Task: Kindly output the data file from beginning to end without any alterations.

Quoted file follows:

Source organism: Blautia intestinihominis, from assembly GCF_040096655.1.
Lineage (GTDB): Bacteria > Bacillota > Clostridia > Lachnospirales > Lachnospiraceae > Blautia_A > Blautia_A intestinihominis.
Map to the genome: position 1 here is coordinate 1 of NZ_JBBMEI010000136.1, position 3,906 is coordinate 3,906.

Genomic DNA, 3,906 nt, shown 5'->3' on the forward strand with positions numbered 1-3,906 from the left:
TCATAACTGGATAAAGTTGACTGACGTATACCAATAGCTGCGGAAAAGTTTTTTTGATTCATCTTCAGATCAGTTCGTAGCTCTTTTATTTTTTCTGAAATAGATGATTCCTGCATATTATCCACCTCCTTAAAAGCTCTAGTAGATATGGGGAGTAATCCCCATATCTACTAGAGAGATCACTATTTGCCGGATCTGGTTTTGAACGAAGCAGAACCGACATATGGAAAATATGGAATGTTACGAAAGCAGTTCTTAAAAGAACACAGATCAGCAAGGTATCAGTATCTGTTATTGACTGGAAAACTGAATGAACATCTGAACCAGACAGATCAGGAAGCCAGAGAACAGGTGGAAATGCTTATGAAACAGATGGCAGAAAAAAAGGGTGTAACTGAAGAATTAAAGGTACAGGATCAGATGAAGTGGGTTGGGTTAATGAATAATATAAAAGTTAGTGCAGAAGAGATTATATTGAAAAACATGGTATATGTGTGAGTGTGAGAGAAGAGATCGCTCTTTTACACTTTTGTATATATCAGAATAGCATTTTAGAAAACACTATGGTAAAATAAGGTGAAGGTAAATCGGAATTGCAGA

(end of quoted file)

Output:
Source organism: Blautia intestinihominis, from assembly GCF_040096655.1.
Lineage (GTDB): Bacteria > Bacillota > Clostridia > Lachnospirales > Lachnospiraceae > Blautia_A > Blautia_A intestinihominis.
Map to the genome: position 1 here is coordinate 1 of NZ_JBBMEI010000136.1, position 3,906 is coordinate 3,906.

Genomic DNA, 3,906 nt, shown 5'->3' on the forward strand with positions numbered 1-3,906 from the left:
TCATAACTGGATAAAGTTGACTGACGTATACCAATAGCTGCGGAAAAGTTTTTTTGATTCATCTTCAGATCAGTTCGTAGCTCTTTTATTTTTTCTGAAATAGATGATTCCTGCATATTATCCACCTCCTTAAAAGCTCTAGTAGATATGGGGAGTAATCCCCATATCTACTAGAGAGATCACTATTTGCCGGATCTGGTTTTGAACGAAGCAGAACCGACATATGGAAAATATGGAATGTTACGAAAGCAGTTCTTAAAAGAACACAGATCAGCAAGGTATCAGTATCTGTTATTGACTGGAAAACTGAATGAACATCTGAACCAGACAGATCAGGAAGCCAGAGAACAGGTGGAAATGCTTATGAAACAGATGGCAGAAAAAAAGGGTGTAACTGAAGAATTAAAGGTACAGGATCAGATGAAGTGGGTTGGGTTAATGAATAATATAAAAGTTAGTGCAGAAGAGATTATATTGAAAAACATGGTATATGTGTGAGTGTGAGAGAAGAGATCGCTCTTTTACACTTTTGTATATATCAGAATAGCATTTTAGAAAACACTATGGTAAAATAAGGTGAAGGTAAATCGGAATTGCAGA